PB: If you're thinking about who you're going to put in charge of a company or a team, is there any way you can measure and predict leadership skills based on emotional intelligence?
DG: It depends on what skills they have. Assuming you're talking about somebody who has high technical skills with computers, you might create a career ladder that is rewarding for them to stay as a programmer but don't try to make them a leader. They're very likely to fail as a leader.

However, you don't have give up on people. These skills can be trained. So, if somebody has a modicum of emotional intelligence abilities, but isn't the sharpest knife in the drawer that way, you can still help them. It's very learnable.

PB: What can you say about the differences in levels of emotional intelligence in different cultures?
DG: I would say that some cultures may be naturally better at some aspects of emotional intelligence than other cultures. Collectivist cultures, cultures where group identity is important, I think they're naturally better in cooperation and coordination and team work skills. You see this more in East Asian cultures. People in the west are more individualistic.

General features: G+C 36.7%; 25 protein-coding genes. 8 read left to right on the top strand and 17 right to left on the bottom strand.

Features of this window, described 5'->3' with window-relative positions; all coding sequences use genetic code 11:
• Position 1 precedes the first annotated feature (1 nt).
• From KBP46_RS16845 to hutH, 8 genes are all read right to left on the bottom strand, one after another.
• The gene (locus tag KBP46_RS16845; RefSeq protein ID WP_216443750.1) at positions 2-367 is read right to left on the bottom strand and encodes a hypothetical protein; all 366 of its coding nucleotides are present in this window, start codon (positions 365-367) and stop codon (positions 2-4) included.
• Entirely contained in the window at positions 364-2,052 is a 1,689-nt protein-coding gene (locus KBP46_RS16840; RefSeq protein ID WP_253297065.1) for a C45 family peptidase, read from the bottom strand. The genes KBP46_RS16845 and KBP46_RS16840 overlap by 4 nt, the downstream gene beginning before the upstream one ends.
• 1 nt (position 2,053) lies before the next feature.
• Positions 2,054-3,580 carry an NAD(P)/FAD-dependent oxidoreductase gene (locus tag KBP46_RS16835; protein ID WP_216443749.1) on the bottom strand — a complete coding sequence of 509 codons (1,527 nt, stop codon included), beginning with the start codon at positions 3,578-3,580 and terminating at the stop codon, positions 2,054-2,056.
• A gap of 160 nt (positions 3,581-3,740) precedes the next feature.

PB: I know you're working on a deadline. Can you tell me something about the book you're working on?
DG: The new book is called "A Force for Good: The Dalai Lama's Vision for Humanity." It's coming out in time for his 80th birthday next summer.

He has a rather compelling sense of what the world needs. And he has a program that begins getting our own inner house under control – fewer destructive emotions and a more positive outlook. The second part is adopting an ethic of compassion - and then acting on that with effectiveness, whether it's in weeding out corruption, or helping the needy, or healing the planet. He argues for dialogues instead of hostilities. And another part of his program is teaching all this for future generations.

That's the plan.